|Alternative names||Tulumba, Tatli|
|Place of origin||Iran, Turkey, Iraq, Armenia|
|Main ingredients||Yogurt and starch-based dough, syrup|
Bāmiyeh (Persian: باميه), (Azerbaijani: Ballıbadı), Tulumba (Turkish: Tulumba), or Tulumba (Armenian: թոիլւիմբա) is a traditional Iranian, Turkish, Armenian, and Iraqi Sweet, similar to a doughnut.
It is made from a yogurt- and starch-based dough, which is fried before being dipped in syrup. It is a special sweet often enjoyed at Iftar in Ramadan. It is also commonly served with its counterpart, the zulbiā (Zoolbia), which is prepared the same way, but the only difference is that its a web-like arrangement consisting of strips of dough.
Close-up of a Jalebi, a close dessert to Zulbiā and bāmieh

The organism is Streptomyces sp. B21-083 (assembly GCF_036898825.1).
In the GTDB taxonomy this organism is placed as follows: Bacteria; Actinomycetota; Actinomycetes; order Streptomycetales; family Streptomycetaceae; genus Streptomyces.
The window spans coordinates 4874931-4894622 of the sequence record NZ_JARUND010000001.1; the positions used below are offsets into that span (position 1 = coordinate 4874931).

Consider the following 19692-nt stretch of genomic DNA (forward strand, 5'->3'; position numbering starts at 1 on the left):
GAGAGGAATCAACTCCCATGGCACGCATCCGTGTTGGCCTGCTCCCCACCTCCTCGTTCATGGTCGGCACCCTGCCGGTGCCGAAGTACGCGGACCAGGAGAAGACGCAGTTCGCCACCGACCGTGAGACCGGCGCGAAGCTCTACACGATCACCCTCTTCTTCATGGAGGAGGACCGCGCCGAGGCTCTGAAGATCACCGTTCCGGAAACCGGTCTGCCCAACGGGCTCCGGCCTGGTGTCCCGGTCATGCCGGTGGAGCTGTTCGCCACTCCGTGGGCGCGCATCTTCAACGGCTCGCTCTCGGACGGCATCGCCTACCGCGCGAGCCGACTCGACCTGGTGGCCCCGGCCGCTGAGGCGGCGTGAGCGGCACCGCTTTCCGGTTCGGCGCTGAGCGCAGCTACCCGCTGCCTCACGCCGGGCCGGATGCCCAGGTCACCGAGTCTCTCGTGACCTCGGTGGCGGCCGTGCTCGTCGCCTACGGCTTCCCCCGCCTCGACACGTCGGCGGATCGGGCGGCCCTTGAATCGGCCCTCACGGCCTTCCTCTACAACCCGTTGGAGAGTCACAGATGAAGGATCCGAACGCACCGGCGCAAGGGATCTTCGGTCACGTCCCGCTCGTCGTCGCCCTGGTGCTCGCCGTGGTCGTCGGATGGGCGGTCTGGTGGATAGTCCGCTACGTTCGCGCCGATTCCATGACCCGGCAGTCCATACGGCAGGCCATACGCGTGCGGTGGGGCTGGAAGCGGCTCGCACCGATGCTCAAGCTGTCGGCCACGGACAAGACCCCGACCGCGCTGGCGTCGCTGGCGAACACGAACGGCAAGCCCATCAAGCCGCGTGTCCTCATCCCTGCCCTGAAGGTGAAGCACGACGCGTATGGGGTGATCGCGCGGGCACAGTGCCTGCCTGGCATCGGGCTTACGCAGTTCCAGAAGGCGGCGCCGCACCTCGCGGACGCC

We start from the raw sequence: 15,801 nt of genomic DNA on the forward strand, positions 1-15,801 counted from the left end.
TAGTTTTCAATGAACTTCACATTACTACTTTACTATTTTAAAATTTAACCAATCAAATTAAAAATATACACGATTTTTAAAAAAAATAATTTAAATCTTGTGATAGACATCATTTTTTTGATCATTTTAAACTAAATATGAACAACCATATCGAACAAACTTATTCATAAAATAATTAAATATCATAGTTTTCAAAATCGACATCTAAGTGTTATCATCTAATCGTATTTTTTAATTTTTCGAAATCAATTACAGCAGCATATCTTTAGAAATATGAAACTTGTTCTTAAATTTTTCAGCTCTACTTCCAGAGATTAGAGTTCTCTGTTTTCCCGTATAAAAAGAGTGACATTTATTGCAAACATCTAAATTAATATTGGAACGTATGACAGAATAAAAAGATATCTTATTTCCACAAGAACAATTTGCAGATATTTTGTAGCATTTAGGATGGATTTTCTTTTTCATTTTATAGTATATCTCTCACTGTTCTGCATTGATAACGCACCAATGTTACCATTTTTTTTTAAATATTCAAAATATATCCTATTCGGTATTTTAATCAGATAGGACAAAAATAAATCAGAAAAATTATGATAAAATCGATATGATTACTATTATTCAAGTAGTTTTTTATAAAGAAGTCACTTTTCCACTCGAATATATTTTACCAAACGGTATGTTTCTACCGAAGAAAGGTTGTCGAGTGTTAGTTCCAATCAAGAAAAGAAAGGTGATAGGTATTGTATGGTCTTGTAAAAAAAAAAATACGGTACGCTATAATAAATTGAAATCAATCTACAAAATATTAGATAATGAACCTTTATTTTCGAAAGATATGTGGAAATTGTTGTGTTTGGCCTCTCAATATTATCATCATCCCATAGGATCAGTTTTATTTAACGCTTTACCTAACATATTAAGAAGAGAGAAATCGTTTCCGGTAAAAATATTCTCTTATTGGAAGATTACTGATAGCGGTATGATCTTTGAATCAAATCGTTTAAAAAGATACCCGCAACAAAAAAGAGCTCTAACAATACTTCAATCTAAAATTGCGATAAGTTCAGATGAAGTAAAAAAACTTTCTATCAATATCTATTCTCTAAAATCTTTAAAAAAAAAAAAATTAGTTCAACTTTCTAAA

Tulumba, a close dessert to Zulbiā and bāmieh
- Lerner, Wendy (February 19, 2010). "Moby Dick House of Kabob". Frederick News-Post. Archived from the original on March 28, 2012. Retrieved August 19, 2010.
- "In praise of... doughnuts". Herald Scotland. Newsquest Media Group. July 9, 2010. Retrieved August 19, 2010.
- Sayyah, Syma (November 22, 2004). "Inspiring, Remarkable and Fantastic Events in Tehran". Payvand's Iran News. Payvand.com. Retrieved August 19, 2010.
- "Muslims break fast on first day of Ramadan". USA Today. Associated Press. November 4, 2005. Retrieved August 19, 2010.
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